Purpura fulminans is a rare syndrome of progressive hemorrhagic necrosis of the skin that may present as a dermatologic emergency. It most commonly affects children during the convalescent phase of a streptococcal infection or a viral exanthem.1 In adults, it may be associated with sepsis or acquired causes.2,3 Its pathogenesis has challenged physicians for decades. It has been discovered that purpura fulminans is almost always associated with disseminated intravascular coagulation and can occur in subjects with inherited or acquired deficiencies of the protein C anticoagulant pathway. Patients with liver compromise may also be potential candidates for coagulopathies secondary to hepatic dysfunction and impaired protein synthesis. It is widely recognized that individuals who consume alcohol on a long-term basis may develop severe hepatotoxicity from ingestion of therapeutic doses of acetaminophen (500 to 1000 mg every 4 to 6 hours).4,5 We have observed a patient with chronic alcoholism in whom hepatotoxicity and purpura fulminans developed secondary to the ingestion of acetaminophen.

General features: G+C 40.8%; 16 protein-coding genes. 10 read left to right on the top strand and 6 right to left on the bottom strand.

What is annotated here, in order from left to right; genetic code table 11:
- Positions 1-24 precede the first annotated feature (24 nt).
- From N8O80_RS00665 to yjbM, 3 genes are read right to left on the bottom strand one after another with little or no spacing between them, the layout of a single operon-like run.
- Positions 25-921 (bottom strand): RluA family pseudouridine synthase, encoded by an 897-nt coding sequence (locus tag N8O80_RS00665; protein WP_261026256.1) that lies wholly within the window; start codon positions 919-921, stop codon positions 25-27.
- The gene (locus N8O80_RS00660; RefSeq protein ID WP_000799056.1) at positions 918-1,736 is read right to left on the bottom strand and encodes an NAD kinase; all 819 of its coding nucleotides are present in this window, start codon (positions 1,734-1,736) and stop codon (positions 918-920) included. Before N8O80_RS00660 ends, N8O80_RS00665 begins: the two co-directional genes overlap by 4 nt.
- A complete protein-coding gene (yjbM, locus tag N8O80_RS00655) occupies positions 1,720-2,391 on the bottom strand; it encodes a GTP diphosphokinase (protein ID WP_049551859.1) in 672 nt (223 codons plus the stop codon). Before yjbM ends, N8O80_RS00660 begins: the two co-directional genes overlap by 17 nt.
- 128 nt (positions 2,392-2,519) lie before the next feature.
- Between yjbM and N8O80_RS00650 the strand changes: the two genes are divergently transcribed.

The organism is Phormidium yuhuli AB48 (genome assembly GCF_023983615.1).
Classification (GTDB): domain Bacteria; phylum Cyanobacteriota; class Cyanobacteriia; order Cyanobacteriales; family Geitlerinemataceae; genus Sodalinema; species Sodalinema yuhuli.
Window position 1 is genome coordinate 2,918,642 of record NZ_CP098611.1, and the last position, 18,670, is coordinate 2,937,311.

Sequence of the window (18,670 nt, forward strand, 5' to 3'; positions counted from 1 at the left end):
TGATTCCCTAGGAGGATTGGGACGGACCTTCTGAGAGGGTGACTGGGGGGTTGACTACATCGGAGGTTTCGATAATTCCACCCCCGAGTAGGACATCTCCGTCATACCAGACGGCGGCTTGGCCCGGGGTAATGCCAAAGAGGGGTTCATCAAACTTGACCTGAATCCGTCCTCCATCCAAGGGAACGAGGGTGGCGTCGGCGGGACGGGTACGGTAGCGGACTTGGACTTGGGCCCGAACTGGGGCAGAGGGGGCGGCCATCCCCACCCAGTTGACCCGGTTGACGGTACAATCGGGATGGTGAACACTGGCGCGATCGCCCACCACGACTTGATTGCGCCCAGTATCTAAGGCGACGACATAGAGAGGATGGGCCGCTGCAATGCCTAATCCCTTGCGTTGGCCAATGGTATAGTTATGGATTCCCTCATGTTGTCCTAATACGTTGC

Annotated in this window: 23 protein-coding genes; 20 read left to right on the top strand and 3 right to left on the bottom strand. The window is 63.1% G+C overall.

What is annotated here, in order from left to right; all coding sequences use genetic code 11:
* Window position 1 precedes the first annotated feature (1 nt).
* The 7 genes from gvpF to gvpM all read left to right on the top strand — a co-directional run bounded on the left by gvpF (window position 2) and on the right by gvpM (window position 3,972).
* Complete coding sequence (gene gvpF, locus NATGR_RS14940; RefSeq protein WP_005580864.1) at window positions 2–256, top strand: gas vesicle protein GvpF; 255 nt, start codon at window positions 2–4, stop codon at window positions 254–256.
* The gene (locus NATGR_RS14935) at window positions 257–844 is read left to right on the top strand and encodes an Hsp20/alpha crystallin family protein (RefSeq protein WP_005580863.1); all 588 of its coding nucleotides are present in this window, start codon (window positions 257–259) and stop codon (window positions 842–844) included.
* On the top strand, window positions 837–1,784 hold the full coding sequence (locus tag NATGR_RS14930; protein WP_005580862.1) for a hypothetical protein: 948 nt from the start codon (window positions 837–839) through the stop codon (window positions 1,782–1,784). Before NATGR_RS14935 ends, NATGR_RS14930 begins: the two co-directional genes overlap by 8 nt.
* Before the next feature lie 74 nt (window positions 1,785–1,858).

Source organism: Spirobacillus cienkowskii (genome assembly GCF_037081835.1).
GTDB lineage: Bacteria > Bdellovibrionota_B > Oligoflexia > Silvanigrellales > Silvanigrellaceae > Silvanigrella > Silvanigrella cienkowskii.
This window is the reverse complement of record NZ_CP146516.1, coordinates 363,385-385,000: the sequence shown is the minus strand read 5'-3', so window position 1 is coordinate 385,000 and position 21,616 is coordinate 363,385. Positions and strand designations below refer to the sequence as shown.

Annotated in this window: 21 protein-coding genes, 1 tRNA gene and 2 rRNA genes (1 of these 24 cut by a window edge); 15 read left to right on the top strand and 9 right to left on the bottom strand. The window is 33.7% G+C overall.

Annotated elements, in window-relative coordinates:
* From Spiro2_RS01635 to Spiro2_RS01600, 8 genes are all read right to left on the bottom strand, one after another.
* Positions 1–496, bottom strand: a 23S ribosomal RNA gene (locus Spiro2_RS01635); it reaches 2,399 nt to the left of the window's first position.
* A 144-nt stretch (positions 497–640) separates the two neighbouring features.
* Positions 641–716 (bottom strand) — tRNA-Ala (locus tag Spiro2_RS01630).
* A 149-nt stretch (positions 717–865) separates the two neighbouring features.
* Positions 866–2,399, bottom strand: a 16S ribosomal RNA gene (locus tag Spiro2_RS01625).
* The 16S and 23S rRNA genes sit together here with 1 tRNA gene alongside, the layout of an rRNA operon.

(Arch Dermatol. 1993;129:1267-1269)
Guccione JL, Zemtsov A, Cobos E, Neldner KH. Acquired Purpura Fulminans Induced by Alcohol and Acetaminophen: Successful Treatment With Heparin and Vitamin K. Arch Dermatol. 1993;129(10):1267–1269. doi:10.1001/archderm.1993.01680310037005
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